In 1998, Junji Kamaya felt like an exile in some backwater, cut off as he was from the mobile-phone mania sweeping Japan. An engineer at TKAI Inc., a Web consulting firm in Portland, Ore., Kamaya had to put up with the local fare--old-fashioned pagers or analog phones--while friends back home in Japan played with the latest Web phones, bombarding one another with e-mails while on the go. When his company, now called Ion Global, opened an office in Tokyo in 1999, Kamaya jumped at the chance to return to the cradle of the mobile Web culture.
Kamaya has more than made up for lost time. The 28-year-old gadget fanatic now carries two Web phones and a data-communications card that provides a fast wireless hookup for whatever he plugs it into: his personal digital assistant, digital camera, or laptop computer. Kamaya's favorite? A sleek new camera-phone from Sharp. "I take pictures wherever I go," he says, holding up the featherweight handset.
He points the $150 phone at a colleague, clicks a button, and then, with several more clicks, sends the picture as an e-mail attachment to his co-worker's cell phone. The end result is a color image of astonishingly good clarity. If he had wanted, he could have typed in a note to go along with the snapshot.
A STEP AHEAD. Advanced, easy-to-use handsets, innovative services, and hassle-free networks--this is the mantra of Japanese wireless carriers. While much of the rest of the developed world wrestles with clunky phones, spotty connections, and hard-to-use mobile Net services, Japan has stayed a step ahead. And it has nothing to do with third-generation (3G) services, the first of which was rolled out in October in Tokyo by NTT DoCoMo (NTDMY ). For now, everyone seems content with Japan's existing second-generation, or 2G, digital networks that provide always-on connections for data transmission and support a wide range of online services--from news, weather, and ticket-booking to downloads of games and ring tones.
Numbers tell the story. Of Japan's 66 million cell-phone users, fully two-thirds subscribe to one or more of the mobile data services offered by the country's three cellular operators. The most popular is DoCoMo's i-mode, with more than 28 million subscribers. KDDI's EZweb and J-Sky, operated by the up-and-coming J-Phone, each serve around 9 million people. Much of the data traffic takes the form of e-mail, but there's plenty of demand for online mobile services as well. Already, there are an estimated 50,000 Web sites formatted for i-mode subscribers.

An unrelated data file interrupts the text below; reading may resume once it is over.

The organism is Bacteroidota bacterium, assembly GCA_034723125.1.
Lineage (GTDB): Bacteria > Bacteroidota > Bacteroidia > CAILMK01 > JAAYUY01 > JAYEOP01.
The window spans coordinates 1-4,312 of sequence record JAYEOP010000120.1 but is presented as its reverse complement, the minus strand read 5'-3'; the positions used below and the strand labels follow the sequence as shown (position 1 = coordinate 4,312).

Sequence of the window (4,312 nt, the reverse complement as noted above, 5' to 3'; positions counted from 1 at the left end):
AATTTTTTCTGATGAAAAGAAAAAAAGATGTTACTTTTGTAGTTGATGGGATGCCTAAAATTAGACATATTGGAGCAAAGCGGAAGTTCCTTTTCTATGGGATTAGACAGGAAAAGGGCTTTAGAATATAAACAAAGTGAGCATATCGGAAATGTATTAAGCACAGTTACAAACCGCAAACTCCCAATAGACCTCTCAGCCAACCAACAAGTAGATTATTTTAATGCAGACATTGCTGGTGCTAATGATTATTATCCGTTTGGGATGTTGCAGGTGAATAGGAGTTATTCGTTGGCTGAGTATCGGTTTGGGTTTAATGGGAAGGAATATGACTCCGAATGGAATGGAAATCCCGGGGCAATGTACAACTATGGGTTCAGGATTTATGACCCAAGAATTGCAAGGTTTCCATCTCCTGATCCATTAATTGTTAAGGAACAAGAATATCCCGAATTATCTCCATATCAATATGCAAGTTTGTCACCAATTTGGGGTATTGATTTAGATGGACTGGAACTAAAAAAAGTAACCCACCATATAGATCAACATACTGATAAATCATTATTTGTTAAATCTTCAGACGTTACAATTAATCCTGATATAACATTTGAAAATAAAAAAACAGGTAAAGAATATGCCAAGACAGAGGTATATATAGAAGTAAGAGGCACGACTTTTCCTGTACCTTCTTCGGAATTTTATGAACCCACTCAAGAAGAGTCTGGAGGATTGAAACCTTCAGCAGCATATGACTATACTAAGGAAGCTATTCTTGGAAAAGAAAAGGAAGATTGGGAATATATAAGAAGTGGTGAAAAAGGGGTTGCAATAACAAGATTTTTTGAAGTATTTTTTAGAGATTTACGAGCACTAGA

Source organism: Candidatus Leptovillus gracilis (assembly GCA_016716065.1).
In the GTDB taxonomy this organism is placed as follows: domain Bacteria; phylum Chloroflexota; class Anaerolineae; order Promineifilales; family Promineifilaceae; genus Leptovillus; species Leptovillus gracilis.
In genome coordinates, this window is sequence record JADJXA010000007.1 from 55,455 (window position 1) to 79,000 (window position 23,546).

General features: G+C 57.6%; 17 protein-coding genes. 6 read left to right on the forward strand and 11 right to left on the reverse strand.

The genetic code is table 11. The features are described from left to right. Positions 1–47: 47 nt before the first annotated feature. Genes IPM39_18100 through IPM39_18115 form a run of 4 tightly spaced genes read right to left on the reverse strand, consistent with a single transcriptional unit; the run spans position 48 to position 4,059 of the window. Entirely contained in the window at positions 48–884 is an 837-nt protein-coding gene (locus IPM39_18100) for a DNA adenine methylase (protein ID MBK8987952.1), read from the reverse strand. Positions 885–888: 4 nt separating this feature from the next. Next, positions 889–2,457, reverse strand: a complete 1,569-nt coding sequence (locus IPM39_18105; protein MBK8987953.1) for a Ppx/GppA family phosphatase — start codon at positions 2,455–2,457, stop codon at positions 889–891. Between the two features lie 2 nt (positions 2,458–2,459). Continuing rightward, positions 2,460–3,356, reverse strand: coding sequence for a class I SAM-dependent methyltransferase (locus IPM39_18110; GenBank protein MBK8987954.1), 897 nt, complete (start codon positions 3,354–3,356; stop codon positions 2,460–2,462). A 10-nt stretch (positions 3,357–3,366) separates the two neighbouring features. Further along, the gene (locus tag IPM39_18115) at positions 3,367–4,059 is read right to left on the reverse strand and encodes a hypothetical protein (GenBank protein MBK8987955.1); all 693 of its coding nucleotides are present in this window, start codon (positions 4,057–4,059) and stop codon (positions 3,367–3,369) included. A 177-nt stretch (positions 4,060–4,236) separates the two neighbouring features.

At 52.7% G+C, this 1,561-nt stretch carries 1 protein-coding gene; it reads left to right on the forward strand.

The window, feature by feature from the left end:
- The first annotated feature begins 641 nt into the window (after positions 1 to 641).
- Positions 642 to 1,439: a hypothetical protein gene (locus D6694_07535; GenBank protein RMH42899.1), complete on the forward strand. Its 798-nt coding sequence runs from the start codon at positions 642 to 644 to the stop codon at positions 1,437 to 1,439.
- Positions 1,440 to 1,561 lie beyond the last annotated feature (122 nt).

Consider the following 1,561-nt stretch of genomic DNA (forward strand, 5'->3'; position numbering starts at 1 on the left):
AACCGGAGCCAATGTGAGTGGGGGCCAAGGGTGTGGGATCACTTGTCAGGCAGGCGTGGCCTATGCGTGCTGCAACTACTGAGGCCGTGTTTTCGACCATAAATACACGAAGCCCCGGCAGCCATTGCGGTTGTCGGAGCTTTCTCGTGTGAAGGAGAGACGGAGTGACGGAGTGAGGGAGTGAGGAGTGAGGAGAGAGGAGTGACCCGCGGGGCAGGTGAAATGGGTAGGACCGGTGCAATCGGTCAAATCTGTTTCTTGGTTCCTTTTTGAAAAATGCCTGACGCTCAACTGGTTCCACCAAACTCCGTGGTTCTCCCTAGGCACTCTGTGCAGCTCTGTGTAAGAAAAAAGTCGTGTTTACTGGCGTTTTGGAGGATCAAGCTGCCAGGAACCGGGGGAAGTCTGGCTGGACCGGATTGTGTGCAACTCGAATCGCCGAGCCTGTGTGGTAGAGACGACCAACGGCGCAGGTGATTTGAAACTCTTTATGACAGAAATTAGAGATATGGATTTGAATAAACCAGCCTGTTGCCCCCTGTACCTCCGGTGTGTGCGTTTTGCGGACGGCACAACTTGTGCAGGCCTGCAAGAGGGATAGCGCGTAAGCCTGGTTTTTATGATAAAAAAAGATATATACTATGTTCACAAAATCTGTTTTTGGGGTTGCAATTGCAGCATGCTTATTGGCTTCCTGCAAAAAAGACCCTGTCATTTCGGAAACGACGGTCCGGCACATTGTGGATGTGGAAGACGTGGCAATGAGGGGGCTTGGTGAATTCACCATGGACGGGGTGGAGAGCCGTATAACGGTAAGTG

Kamaya's new camera-phone, with its picture-messaging capability, is about to become the Next Big Thing. Like 2 million others who have purchased a camera-phone, he regularly sends pictures to friends while shopping, traveling, or simply hanging out. "It's the picture postcard that you can send anytime and anywhere," he says. To illustrate, Kamaya clicks on one from a friend waiting for him at a party. It shows a close-up of a bottle of Guinness beer, with a note saying, "Hurry up, Guinness is waiting for you!"
For those who crave the cutting edge, there are DoCoMo's impressive 3G handsets. One is a Panasonic videophone that captures and sends high-quality color movies at a speed that is practically real time. But with a hefty $500 price and service limited to just Tokyo now, DoCoMo so far has sold about 10,000 handsets.
Even Kamaya, the cell-phone maniac, is biding his time. "I really don't need another gadget to carry around," he quips. When he can buy a videophone with a built-in handheld computer that works nationwide, you can bet he'll be the first in line.
By Irene M. Kunii in Tokyo